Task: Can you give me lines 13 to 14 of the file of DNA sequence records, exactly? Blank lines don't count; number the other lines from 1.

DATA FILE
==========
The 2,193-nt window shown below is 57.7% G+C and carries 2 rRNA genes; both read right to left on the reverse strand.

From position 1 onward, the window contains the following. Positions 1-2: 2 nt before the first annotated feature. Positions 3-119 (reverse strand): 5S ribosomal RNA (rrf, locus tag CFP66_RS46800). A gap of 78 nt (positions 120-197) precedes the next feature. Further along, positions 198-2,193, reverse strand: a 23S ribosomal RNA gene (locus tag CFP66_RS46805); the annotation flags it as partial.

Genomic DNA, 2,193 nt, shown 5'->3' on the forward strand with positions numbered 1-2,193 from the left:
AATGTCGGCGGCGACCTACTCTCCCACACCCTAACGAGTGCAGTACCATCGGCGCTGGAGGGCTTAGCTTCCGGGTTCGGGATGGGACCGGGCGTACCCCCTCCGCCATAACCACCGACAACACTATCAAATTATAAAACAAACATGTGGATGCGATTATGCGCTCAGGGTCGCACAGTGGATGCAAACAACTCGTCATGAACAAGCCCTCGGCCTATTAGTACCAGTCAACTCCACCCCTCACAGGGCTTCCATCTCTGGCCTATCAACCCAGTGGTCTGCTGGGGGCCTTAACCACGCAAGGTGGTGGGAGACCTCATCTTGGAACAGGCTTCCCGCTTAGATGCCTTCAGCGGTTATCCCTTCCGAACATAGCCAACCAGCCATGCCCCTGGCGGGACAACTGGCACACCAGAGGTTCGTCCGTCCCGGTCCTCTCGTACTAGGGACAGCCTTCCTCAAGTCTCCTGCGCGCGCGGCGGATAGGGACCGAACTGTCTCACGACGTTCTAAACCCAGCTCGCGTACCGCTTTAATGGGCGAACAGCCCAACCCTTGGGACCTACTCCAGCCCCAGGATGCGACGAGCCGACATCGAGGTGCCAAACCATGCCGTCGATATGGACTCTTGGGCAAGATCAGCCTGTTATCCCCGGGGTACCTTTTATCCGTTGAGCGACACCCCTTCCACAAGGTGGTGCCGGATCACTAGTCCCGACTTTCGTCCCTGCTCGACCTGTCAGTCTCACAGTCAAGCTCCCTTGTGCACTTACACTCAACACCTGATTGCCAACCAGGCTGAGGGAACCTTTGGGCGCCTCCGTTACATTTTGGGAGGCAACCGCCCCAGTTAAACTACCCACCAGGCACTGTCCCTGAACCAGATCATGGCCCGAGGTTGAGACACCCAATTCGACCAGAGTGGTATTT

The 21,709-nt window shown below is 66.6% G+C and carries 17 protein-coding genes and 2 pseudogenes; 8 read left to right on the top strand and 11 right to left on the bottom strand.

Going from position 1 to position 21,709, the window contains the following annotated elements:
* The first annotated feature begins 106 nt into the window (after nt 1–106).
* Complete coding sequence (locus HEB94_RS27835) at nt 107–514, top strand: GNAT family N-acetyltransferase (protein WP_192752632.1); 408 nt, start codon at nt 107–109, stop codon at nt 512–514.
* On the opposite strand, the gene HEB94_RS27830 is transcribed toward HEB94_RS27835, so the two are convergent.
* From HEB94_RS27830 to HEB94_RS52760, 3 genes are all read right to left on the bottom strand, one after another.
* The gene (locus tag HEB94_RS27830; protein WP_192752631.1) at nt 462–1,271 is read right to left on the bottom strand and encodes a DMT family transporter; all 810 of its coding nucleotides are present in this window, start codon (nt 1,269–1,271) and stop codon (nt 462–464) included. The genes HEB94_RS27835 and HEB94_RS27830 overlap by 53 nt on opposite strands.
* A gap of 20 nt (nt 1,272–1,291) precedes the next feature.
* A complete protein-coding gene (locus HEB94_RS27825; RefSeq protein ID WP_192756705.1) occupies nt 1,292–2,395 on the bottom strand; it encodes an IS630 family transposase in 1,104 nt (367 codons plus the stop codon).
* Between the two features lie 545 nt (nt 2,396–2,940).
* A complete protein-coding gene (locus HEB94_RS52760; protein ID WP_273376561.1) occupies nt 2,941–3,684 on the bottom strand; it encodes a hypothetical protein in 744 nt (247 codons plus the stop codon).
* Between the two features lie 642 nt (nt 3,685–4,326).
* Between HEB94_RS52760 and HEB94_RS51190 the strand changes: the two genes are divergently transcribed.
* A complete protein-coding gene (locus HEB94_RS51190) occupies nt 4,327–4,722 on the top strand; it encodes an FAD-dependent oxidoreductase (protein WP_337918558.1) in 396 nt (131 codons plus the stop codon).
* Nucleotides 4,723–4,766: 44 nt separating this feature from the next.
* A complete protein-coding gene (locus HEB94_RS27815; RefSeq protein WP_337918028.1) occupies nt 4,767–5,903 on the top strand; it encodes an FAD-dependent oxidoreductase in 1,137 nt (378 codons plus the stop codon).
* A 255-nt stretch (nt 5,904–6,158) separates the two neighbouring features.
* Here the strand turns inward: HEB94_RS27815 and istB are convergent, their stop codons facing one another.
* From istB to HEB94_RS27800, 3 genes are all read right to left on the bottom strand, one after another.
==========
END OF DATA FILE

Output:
* A complete protein-coding gene (locus HEB94_RS27825; RefSeq protein ID WP_192756705.1) occupies nt 1,292–2,395 on the bottom strand; it encodes an IS630 family transposase in 1,104 nt (367 codons plus the stop codon).
* Between the two features lie 545 nt (nt 2,396–2,940).